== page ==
Tim Mullaney

McKnight’s Senior Editor Elizabeth Newman recently raised some thought-provoking questions about how “women manage women” in long-term care facilities with largely female staffs. Her blog got me thinking along some other lines: Male-female and male-male conflicts may become increasingly common as skilled nursing facilities become more gender diverse.

The number of male registered nurses has tripled since 1970, and the number of male licensed practical and licensed vocational nurses has more than doubled, according to a Census Bureau report released last week. Men still account for only about 10% of all nurses, but an initiative is underway to bring male enrollment in nursing programs to 20% by 2020.

This influx of male nurses is likely to affect SNF staffing in particular. Rising demand for long-term care and end-of-life services is fueling the recruitment of men, said sociologist Liana Christin Landivar, author of the Census Bureau report.

While bringing more men on board might greatly enrich the nursing profession, there are naturally going to be strains as nursing staffs continue to diversify. No doubt, many of you have stories to share about this and know some effective strategies for creating an exemplary working environment. But here are three recommendations suggested by research on this topic:

1. Organize group activities. Good news: Male and female nurses are largely treated equally in the workplace, according to a Gallup poll. Bad news: Female nurses are far more likely to say they have a best friend at work. This may have changed somewhat since the 2002 Gallup poll, but the result indicated a “lack of social integration” for male nurses in the workplace despite the presence of caring coworkers. By organizing group activities, managers can break down social barriers.

2. Put together a mentorship program. Either men or women can be effective clinical mentors, but there are non-clinical issues that men may want to discuss among themselves, notes registered nurse Beth Greenwood. Unfortunately, male nurses often struggle to find mentors, given the small number of men in the profession. Try to connect newer male nurses with more experienced men on your nursing staff, or reach out to other healthcare organizations to set up a community-level mentorship program. You also can encourage male nurses on staff to join an organization such as the American Assembly for Men in Nursing.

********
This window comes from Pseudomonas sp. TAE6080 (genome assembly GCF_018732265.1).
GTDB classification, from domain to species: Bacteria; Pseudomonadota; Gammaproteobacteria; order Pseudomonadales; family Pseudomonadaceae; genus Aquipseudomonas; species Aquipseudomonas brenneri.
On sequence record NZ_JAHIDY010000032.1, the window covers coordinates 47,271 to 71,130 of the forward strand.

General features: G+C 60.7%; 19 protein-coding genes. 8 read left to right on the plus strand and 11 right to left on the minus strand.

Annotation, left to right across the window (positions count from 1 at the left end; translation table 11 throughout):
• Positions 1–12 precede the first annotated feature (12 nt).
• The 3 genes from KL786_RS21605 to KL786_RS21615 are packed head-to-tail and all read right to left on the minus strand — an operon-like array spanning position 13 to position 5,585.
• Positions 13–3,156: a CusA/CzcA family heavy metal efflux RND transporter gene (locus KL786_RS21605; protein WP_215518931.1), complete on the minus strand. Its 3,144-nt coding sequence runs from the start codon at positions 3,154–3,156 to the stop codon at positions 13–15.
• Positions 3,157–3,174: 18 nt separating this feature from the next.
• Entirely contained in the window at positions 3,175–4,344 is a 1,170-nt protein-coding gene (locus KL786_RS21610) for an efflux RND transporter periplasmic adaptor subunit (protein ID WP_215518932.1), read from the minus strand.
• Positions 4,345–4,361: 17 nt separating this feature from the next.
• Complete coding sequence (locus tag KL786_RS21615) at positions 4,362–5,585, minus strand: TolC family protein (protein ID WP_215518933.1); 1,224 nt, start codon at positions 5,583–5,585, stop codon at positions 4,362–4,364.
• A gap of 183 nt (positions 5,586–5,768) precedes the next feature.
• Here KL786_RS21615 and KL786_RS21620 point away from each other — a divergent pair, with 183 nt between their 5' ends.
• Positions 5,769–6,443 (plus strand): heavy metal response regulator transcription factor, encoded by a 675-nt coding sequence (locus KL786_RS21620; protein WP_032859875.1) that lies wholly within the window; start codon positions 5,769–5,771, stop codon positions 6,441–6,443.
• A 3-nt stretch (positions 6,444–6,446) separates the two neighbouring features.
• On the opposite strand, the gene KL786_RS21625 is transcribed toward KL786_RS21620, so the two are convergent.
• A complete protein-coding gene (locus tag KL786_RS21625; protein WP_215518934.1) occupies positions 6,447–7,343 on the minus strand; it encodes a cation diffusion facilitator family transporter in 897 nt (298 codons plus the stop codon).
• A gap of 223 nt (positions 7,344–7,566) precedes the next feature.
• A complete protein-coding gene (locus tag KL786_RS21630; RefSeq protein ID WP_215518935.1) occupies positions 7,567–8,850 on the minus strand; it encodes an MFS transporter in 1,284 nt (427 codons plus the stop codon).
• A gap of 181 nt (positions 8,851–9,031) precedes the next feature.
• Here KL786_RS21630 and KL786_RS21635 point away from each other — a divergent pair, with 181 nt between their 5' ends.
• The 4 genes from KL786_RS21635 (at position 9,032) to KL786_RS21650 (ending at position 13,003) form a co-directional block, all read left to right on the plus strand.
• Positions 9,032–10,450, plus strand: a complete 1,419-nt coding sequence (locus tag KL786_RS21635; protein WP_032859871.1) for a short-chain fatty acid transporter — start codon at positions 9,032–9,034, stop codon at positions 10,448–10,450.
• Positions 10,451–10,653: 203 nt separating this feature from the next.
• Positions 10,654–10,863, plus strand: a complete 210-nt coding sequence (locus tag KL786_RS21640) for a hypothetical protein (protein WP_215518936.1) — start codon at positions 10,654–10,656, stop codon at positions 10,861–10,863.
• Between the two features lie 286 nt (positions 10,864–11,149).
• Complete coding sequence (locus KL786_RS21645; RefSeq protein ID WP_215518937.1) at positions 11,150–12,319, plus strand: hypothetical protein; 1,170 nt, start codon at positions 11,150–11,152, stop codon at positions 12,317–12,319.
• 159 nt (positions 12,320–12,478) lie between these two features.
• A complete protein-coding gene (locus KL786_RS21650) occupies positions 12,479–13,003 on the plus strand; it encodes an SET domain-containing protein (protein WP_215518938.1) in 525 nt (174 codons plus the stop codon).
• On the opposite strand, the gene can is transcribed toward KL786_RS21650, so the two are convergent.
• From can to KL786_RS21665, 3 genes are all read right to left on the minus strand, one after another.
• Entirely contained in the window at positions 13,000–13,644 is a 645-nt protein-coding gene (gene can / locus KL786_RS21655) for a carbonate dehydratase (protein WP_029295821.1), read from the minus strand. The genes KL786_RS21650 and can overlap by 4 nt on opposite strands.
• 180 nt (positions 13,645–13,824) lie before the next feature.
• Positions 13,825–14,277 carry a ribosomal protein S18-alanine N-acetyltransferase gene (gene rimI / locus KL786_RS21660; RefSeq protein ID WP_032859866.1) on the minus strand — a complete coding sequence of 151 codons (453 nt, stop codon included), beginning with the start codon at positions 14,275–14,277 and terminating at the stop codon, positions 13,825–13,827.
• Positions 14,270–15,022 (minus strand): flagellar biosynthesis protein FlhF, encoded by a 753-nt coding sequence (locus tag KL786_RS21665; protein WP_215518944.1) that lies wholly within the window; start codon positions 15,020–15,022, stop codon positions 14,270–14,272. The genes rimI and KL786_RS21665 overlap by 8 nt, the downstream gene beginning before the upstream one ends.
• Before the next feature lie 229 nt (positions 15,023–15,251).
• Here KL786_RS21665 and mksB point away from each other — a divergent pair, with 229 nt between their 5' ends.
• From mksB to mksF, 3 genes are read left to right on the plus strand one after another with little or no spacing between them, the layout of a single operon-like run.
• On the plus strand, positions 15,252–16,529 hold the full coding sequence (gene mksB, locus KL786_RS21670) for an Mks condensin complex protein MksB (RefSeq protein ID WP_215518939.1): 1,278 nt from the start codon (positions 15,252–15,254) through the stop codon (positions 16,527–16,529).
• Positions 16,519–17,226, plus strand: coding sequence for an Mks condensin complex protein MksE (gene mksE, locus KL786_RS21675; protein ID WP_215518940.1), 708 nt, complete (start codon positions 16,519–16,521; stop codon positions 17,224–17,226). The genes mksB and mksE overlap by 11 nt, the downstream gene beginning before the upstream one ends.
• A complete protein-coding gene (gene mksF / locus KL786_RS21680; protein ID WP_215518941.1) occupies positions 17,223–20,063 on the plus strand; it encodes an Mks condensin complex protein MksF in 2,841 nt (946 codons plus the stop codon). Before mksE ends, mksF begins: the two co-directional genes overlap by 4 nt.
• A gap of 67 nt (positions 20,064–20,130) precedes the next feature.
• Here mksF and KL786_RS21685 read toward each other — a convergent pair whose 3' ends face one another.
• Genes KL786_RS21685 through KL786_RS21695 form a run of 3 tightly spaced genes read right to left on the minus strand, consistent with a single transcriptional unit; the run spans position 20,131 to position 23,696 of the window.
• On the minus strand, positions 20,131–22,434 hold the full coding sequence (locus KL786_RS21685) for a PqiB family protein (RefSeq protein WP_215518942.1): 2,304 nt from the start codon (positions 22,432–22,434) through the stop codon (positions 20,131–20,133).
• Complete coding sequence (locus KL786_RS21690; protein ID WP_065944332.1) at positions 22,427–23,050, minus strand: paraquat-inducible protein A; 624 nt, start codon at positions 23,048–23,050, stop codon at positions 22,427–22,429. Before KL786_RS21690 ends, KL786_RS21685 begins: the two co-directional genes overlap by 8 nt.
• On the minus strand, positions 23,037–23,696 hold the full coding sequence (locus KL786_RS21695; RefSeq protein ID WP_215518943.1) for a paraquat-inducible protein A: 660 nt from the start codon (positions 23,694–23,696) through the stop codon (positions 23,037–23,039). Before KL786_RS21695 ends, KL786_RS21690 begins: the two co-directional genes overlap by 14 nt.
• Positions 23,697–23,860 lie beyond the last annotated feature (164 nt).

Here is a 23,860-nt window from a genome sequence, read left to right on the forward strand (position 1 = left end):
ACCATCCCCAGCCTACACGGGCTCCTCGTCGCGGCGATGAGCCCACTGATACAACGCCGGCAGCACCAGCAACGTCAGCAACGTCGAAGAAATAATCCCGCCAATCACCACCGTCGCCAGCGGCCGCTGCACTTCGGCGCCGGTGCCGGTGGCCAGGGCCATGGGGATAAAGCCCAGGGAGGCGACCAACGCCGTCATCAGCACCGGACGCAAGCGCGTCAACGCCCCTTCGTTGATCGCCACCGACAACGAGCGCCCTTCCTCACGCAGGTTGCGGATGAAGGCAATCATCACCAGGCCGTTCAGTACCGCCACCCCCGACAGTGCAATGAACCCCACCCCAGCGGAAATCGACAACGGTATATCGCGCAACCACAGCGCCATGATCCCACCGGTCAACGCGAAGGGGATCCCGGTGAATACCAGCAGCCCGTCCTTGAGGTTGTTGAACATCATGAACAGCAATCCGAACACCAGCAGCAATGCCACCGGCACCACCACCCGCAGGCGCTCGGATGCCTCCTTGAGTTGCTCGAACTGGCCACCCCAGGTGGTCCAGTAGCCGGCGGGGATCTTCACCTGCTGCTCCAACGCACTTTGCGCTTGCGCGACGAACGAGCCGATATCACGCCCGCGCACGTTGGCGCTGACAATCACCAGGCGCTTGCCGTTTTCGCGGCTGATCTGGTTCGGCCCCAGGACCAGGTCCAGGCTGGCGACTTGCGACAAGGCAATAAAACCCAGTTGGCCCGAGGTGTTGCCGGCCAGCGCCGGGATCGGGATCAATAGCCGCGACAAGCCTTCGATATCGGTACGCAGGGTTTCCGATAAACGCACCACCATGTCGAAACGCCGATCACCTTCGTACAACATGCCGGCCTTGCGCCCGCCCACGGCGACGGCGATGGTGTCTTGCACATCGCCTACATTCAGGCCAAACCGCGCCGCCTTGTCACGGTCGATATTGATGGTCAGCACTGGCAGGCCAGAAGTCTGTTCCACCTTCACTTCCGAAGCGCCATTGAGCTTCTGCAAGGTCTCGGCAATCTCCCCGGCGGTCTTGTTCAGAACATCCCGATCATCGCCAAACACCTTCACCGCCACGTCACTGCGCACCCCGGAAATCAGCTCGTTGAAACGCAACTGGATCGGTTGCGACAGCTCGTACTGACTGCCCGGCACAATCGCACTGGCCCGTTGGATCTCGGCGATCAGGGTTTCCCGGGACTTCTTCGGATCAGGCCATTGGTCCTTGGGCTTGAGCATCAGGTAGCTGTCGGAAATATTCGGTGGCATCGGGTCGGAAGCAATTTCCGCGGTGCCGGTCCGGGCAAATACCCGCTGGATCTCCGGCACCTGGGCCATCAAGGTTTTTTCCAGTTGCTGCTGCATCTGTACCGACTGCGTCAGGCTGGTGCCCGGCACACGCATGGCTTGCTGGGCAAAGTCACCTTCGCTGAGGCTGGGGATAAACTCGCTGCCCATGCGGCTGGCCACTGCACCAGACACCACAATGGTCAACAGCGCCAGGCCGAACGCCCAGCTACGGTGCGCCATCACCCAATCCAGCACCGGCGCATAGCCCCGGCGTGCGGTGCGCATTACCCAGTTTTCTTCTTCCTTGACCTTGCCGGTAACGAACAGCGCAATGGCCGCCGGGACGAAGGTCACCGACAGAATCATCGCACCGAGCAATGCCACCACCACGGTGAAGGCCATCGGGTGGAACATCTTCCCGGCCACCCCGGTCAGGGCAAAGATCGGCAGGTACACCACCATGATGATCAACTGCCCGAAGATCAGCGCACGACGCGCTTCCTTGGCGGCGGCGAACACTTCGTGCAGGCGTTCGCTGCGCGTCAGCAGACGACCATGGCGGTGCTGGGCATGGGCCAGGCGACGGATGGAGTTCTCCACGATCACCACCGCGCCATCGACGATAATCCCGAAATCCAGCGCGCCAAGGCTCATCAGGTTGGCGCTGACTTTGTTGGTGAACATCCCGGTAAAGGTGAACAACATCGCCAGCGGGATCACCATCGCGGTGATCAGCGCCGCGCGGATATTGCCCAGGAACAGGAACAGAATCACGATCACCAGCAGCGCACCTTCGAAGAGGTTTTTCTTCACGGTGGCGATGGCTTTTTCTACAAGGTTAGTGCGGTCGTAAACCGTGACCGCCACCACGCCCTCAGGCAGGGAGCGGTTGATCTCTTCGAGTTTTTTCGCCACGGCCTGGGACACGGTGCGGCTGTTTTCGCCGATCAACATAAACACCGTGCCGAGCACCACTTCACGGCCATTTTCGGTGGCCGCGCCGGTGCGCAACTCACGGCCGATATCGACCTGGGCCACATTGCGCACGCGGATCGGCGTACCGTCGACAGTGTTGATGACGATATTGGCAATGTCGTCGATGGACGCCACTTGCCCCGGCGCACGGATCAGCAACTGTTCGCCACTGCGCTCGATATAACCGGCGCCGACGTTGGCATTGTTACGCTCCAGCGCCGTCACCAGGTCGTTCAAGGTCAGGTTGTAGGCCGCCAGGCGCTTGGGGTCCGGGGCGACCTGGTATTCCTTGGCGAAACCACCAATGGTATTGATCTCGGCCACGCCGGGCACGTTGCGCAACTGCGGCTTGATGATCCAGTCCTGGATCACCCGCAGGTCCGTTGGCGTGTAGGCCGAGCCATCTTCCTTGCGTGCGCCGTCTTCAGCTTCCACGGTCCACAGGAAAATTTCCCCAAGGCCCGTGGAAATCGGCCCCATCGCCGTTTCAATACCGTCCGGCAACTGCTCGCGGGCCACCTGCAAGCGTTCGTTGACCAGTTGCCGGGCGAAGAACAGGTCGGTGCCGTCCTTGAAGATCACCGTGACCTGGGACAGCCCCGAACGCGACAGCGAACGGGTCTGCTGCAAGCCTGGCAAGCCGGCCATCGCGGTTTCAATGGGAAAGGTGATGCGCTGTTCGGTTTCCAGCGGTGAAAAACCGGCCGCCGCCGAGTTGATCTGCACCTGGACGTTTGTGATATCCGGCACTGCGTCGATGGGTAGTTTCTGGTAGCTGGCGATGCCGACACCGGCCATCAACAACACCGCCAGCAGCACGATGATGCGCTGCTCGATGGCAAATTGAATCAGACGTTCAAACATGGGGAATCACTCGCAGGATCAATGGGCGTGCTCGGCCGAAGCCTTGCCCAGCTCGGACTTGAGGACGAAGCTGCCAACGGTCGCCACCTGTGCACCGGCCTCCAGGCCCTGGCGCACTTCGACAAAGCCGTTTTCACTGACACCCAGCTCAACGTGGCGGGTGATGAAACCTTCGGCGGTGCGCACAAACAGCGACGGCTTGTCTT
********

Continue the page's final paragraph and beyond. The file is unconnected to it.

3. Watch your language. I’ve admittedly felt a little sheepish typing “male nurse.” Many men in the profession dislike the term. “I don’t call my attorney a ‘female lawyer,’” said Frank Stryzcek, R.N., in the NYU Langone Medical Center’s “News & Views.” Workplace culture is also influenced by more subtle linguistic habits, such as using female pronouns to refer to nurses, even in written materials. Using more inclusive pronouns (and discouraging the term “murse”) can make a positive difference. Of course, policing people’s language can also create tension.

But managers will reduce conflicts — and turnover of their male staff — by taking some small steps to create a positive atmosphere. And those who need further motivation to advocate for male nurses might revisit a certain hit movie starring Ben Stiller.